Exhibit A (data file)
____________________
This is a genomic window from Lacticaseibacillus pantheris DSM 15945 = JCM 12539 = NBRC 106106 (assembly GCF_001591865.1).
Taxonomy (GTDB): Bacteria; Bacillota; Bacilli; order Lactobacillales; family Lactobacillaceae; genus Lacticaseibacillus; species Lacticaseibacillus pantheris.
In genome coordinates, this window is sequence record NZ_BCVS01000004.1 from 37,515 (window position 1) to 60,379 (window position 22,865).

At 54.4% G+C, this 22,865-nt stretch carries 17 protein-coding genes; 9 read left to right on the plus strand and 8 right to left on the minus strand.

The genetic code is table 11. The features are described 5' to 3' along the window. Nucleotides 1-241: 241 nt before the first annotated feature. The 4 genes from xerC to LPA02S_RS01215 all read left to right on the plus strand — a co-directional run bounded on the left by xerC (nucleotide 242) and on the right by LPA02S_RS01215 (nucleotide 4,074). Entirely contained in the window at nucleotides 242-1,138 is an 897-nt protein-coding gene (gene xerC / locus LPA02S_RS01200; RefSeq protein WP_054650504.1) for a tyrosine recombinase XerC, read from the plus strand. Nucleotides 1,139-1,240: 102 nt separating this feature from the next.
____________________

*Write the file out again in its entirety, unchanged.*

This is a genomic window from Lacticaseibacillus pantheris DSM 15945 = JCM 12539 = NBRC 106106 (assembly GCF_001591865.1).
Taxonomy (GTDB): Bacteria; Bacillota; Bacilli; order Lactobacillales; family Lactobacillaceae; genus Lacticaseibacillus; species Lacticaseibacillus pantheris.
In genome coordinates, this window is sequence record NZ_BCVS01000004.1 from 37,515 (window position 1) to 60,379 (window position 22,865).

At 54.4% G+C, this 22,865-nt stretch carries 17 protein-coding genes; 9 read left to right on the plus strand and 8 right to left on the minus strand.

The genetic code is table 11. The features are described 5' to 3' along the window. Nucleotides 1-241: 241 nt before the first annotated feature. The 4 genes from xerC to LPA02S_RS01215 all read left to right on the plus strand — a co-directional run bounded on the left by xerC (nucleotide 242) and on the right by LPA02S_RS01215 (nucleotide 4,074). Entirely contained in the window at nucleotides 242-1,138 is an 897-nt protein-coding gene (gene xerC / locus LPA02S_RS01200; RefSeq protein WP_054650504.1) for a tyrosine recombinase XerC, read from the plus strand. Nucleotides 1,139-1,240: 102 nt separating this feature from the next.